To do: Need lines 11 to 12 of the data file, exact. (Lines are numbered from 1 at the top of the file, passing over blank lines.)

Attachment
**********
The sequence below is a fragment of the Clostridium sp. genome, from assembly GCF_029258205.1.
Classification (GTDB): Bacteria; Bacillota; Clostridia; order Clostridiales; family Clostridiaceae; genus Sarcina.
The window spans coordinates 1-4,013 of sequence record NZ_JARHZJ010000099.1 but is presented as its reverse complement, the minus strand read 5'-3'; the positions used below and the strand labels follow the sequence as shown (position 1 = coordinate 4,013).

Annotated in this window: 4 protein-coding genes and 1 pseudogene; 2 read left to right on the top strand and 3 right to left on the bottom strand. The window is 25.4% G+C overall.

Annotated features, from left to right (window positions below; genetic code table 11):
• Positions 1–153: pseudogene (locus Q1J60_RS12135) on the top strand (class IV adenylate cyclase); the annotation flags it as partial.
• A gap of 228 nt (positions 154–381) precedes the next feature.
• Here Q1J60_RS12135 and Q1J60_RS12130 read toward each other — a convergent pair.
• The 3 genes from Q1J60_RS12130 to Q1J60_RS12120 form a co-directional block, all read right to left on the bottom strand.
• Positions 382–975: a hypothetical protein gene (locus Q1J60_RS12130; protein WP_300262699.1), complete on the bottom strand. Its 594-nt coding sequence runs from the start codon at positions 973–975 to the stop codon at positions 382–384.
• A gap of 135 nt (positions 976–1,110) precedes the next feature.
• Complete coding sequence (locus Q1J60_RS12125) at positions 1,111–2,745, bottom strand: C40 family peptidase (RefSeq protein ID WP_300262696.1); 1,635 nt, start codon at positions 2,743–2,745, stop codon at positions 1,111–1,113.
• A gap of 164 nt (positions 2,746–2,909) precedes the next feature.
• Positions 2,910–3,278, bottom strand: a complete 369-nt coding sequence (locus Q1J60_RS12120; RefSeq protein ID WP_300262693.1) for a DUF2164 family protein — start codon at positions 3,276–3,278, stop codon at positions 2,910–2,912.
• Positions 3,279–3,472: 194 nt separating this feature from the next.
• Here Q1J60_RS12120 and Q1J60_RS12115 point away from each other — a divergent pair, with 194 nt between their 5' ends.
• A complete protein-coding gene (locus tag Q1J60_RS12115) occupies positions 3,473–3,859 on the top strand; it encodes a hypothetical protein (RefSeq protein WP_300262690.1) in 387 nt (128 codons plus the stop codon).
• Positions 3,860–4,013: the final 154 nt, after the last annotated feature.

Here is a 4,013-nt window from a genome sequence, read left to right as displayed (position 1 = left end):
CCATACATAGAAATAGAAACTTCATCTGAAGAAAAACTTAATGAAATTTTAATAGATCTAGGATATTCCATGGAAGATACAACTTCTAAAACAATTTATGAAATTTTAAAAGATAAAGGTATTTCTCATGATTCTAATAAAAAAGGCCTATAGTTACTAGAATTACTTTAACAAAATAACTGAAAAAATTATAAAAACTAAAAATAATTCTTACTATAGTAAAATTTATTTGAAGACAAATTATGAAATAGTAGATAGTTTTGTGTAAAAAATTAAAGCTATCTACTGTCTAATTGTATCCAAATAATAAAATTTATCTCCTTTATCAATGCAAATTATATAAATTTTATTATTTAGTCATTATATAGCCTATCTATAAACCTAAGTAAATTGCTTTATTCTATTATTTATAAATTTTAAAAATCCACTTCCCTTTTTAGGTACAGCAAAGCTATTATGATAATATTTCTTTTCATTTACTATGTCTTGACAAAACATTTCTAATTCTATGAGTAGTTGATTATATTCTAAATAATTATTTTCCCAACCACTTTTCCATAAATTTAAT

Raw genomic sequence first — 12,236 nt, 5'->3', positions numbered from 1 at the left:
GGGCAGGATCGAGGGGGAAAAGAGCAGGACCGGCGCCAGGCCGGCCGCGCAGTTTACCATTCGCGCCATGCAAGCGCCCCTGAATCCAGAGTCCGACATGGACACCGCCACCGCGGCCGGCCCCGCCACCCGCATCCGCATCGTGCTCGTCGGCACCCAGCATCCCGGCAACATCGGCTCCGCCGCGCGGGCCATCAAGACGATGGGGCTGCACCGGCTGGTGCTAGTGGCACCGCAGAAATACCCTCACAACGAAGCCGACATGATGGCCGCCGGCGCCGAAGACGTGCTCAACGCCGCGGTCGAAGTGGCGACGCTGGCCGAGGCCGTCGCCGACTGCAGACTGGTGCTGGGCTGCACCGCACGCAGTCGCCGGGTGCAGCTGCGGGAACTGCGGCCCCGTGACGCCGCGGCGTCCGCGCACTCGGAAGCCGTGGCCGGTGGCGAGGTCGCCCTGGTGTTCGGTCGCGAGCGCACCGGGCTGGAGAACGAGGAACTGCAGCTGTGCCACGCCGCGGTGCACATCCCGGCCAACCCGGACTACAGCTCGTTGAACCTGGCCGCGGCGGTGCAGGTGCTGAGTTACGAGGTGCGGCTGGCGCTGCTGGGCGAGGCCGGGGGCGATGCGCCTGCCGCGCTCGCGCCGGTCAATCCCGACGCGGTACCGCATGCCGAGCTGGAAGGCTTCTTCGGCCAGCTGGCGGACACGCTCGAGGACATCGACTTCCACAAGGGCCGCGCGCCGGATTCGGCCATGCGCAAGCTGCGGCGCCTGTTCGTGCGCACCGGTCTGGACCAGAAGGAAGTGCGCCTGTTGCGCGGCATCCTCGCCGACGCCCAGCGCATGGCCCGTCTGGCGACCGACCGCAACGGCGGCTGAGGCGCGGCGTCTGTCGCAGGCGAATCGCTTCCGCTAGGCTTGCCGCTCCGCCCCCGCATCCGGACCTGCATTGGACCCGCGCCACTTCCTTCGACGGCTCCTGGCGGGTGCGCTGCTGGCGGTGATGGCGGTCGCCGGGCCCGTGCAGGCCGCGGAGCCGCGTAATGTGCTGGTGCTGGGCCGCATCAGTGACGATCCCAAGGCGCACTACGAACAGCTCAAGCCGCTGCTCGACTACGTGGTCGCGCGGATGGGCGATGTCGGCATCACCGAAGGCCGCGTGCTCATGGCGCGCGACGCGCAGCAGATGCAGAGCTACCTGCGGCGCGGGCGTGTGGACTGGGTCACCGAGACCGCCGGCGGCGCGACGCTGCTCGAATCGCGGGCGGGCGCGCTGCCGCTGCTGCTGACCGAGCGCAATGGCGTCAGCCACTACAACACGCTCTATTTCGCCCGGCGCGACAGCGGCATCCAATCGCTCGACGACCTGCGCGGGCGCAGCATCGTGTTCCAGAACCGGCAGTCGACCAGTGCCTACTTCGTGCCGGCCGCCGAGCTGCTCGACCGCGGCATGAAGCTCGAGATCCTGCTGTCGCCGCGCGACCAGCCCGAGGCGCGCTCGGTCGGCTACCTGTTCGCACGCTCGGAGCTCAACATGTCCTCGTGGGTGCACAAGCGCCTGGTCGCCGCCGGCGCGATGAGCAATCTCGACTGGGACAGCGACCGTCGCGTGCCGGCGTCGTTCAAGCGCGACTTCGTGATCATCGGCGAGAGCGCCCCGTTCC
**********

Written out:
• A gap of 135 nt (positions 976–1,110) precedes the next feature.
• Complete coding sequence (locus Q1J60_RS12125) at positions 1,111–2,745, bottom strand: C40 family peptidase (RefSeq protein ID WP_300262696.1); 1,635 nt, start codon at positions 2,743–2,745, stop codon at positions 1,111–1,113.